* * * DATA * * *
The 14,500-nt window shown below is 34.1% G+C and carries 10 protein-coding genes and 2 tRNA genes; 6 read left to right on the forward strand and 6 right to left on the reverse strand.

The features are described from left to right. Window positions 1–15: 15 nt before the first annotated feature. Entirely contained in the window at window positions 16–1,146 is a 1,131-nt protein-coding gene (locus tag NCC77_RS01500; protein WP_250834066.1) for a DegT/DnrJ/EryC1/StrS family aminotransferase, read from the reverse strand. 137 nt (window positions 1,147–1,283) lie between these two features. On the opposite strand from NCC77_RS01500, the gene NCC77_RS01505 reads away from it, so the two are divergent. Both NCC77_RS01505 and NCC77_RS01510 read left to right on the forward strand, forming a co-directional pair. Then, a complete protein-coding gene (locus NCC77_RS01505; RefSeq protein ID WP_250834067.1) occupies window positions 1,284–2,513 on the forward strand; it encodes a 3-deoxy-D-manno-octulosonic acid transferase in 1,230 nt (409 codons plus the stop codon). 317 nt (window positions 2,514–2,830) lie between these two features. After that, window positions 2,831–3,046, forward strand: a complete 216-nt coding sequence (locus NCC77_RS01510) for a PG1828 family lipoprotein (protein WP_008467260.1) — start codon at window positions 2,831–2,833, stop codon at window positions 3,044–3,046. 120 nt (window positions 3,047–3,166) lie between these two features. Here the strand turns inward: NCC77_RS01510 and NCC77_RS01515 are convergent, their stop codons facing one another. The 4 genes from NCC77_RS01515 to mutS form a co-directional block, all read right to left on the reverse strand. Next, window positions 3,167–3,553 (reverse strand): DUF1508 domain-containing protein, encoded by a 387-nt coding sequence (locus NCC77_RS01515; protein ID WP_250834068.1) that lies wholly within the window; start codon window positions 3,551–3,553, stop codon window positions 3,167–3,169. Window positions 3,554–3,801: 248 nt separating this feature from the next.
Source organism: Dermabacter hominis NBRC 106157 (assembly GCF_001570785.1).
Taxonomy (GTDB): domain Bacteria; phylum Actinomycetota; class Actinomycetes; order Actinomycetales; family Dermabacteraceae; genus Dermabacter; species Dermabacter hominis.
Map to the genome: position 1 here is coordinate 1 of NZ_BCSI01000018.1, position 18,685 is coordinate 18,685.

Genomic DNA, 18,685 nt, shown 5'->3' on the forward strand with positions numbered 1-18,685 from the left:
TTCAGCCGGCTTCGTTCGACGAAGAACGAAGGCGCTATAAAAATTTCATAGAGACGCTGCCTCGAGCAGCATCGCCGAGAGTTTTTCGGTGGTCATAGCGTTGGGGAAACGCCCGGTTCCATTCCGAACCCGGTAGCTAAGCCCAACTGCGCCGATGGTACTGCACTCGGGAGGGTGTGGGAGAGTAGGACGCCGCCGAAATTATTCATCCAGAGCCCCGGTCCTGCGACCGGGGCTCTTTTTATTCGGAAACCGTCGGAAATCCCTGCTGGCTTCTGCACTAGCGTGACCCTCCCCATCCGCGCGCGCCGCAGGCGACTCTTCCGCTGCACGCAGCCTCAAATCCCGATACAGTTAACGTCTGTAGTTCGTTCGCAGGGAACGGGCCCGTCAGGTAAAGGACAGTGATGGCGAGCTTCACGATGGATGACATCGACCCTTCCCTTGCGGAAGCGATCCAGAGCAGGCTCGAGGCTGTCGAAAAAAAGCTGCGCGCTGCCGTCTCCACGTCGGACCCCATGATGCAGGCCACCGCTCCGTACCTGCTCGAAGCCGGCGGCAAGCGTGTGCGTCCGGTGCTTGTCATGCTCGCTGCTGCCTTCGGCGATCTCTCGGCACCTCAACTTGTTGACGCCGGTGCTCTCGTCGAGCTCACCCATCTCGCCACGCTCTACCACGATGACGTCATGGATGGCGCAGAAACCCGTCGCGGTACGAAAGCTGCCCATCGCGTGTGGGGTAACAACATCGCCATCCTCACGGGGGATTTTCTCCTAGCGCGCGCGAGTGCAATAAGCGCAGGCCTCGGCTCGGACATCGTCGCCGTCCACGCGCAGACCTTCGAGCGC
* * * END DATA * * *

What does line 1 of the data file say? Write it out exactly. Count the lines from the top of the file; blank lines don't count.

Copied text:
The 14,500-nt window shown below is 34.1% G+C and carries 10 protein-coding genes and 2 tRNA genes; 6 read left to right on the forward strand and 6 right to left on the reverse strand.